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From Hong Lim Park to Speakers’ Corner – 15 years to be made?

By Howard Lee

So Speakers’ Corner turned 14 years old on 1 September, and the minor deluge of articles about it in both traditional and online media were generous in drawing some significance to the place that, by now, many activists have called home.

Of course, technically, Hong Lim Park itself, on which Speakers’ Corner shares the same locality, dates back much further than 14 years. Wikipedia gave this historical description:

“Created by Hokkien businessman and philanthropist Cheang Hong Lim in 1885, Hong Lim Park was the first public garden in Singapore. It was the venue for many election rallies and political speeches in the 1950s and 1960s.”

In that sense, Hong Lim Park as a political space deserves more than just the 14-year mention we see today. Instead, the attribution of honour has to be recognised in the appropriate context.

This is not to say that in the past 14 years, all that happened at the barely one-hectare piece of greenery at the heart of the city-state is little more than a pale comparison to its former political glory days. In fact, Hong Lim Park will be well remembered for some of the most significant events in Singapore’s modern history of activism.

Pink Dot would easily be counted as the most consistent, if not the most numerous, occupant of the park. Since 2009, the gathering of the lesbian, gay, bisexual and transgender (LGBT) community has been an annual event that riled feathers outside of the green patch, inciting counters from religious communities this year.

And who could forget the protest against the Population White Paper, which saw 6,000 fill the park in a single event to register their unhappiness about a public policy matter. The event immediately sparked a race by mainstream media to downplay its significance, as it was seen as a direct challenge to the authoritative position of the current government.

And the protest I am most familiar with: The FreeMyInternet collective of bloggers who took to the field to denounce the amendments to the Broadcasting Act by the Media Development Authority. Few would imagine that an issue most believe to concern online media – or only official broadcast media, depending on whether you have been reading the right thing or not – would draw a crowd of 2,500, and lead to the eventual submission of a policy brief to Members of Parliament for debate.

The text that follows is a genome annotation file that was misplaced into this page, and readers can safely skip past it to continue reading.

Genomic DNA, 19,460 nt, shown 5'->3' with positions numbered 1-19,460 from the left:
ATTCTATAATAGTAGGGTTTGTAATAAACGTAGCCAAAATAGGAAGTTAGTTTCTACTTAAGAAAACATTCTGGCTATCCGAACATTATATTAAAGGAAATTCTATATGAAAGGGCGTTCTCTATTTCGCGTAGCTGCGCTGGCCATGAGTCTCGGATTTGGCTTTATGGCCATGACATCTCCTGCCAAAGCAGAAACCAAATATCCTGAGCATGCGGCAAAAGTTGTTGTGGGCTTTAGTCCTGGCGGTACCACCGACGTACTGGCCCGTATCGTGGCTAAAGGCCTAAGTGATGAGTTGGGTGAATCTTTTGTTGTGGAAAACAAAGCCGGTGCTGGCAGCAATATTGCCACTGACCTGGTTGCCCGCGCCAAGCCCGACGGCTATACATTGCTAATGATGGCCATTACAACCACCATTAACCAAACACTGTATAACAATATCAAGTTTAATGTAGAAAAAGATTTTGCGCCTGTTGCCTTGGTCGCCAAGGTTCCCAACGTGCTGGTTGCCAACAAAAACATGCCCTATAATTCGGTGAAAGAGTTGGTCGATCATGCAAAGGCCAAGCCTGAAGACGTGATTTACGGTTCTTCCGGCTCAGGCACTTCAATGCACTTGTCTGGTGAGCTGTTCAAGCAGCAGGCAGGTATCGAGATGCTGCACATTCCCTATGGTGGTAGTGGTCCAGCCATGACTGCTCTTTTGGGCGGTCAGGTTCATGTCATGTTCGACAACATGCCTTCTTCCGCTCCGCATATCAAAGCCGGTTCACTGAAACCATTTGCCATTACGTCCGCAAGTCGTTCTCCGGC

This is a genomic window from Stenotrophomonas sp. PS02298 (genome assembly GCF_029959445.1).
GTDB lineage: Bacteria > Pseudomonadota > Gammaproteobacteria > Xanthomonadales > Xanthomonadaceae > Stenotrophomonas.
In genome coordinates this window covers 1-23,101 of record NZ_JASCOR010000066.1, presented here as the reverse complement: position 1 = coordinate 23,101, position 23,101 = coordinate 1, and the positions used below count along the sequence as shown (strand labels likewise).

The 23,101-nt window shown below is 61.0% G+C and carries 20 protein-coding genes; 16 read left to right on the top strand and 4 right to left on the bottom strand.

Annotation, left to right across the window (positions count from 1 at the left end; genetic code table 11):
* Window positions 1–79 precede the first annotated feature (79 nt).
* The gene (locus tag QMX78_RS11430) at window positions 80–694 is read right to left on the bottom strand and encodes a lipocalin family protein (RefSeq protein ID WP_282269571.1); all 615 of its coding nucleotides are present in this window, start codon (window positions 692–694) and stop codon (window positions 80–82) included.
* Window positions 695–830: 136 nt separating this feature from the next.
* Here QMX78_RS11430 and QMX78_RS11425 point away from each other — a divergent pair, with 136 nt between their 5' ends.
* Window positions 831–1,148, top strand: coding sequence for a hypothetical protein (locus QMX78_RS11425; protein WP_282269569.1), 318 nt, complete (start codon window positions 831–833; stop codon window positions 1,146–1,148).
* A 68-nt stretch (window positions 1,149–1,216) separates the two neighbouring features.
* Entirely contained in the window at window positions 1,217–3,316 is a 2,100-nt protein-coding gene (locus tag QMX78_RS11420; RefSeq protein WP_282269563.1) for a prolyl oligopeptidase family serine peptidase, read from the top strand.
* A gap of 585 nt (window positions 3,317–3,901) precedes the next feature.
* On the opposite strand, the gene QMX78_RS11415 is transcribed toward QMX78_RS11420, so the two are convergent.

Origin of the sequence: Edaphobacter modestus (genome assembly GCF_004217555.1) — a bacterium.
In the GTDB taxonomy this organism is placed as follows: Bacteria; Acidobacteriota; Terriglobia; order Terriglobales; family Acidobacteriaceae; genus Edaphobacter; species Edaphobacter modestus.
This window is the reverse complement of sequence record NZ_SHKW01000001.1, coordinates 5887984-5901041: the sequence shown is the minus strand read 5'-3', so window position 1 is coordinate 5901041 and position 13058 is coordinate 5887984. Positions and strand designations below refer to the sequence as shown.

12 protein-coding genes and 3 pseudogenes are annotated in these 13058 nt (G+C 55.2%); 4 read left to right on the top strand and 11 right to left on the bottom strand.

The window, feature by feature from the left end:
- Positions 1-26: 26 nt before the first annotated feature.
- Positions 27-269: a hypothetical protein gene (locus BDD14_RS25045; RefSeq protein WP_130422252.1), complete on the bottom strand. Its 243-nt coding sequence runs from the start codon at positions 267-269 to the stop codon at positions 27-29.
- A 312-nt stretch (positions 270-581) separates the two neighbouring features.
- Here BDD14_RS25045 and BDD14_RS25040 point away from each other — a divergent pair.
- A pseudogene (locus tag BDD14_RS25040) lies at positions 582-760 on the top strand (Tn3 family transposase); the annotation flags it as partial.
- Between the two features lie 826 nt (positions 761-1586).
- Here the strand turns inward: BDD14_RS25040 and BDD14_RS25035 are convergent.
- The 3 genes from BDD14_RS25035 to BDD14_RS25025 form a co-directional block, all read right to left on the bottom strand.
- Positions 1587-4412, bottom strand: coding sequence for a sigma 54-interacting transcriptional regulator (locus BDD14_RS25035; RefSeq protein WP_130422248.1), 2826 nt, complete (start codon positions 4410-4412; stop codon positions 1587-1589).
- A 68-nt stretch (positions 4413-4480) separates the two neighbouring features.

I am, of course, hopelessly inadequate in history and biased in my view of what is important, and as such must also acknowledge the many events and protests that happened at Hong Lim Park which has meant something to their organisers, as each try to rally support for the issues they hold dear. They were all worthy causes, because they meant something to someone.

With that, I want to draw attention to the level of public discourse that has evolved from Speakers’ Corner since it was “institutionalised” by the government in 2000.

With the Population White Paper protest of 6,000, some have begun to see any number less than that to be insignificant as a social movement. That is not fair to either the many event organisers at the event, who are likely well aware of the attention they would receive for the issues they champion.

It is also a discredit to them when Singaporeans opine, usually online, that the level of media attention given to an event is an indication of its ability to resonate with Singaporeans.